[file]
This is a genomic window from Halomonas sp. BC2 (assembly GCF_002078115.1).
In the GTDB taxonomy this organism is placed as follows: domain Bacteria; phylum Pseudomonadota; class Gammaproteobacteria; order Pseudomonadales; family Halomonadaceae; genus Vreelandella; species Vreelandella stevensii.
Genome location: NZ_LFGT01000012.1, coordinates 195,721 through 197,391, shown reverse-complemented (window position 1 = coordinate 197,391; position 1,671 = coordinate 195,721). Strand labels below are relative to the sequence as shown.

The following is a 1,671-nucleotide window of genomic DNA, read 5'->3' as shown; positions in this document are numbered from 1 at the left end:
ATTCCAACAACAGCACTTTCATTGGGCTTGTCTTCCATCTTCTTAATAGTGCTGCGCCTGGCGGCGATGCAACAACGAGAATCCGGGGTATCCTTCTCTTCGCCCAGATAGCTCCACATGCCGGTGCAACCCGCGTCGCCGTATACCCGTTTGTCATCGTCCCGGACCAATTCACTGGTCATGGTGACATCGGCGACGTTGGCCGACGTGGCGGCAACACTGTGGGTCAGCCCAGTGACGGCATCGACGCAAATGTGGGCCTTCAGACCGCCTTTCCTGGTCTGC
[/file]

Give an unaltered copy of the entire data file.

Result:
This is a genomic window from Halomonas sp. BC2 (assembly GCF_002078115.1).
In the GTDB taxonomy this organism is placed as follows: domain Bacteria; phylum Pseudomonadota; class Gammaproteobacteria; order Pseudomonadales; family Halomonadaceae; genus Vreelandella; species Vreelandella stevensii.
Genome location: NZ_LFGT01000012.1, coordinates 195,721 through 197,391, shown reverse-complemented (window position 1 = coordinate 197,391; position 1,671 = coordinate 195,721). Strand labels below are relative to the sequence as shown.

The following is a 1,671-nucleotide window of genomic DNA, read 5'->3' as shown; positions in this document are numbered from 1 at the left end:
ATTCCAACAACAGCACTTTCATTGGGCTTGTCTTCCATCTTCTTAATAGTGCTGCGCCTGGCGGCGATGCAACAACGAGAATCCGGGGTATCCTTCTCTTCGCCCAGATAGCTCCACATGCCGGTGCAACCCGCGTCGCCGTATACCCGTTTGTCATCGTCCCGGACCAATTCACTGGTCATGGTGACATCGGCGACGTTGGCCGACGTGGCGGCAACACTGTGGGTCAGCCCAGTGACGGCATCGACGCAAATGTGGGCCTTCAGACCGCCTTTCCTGGTCTGC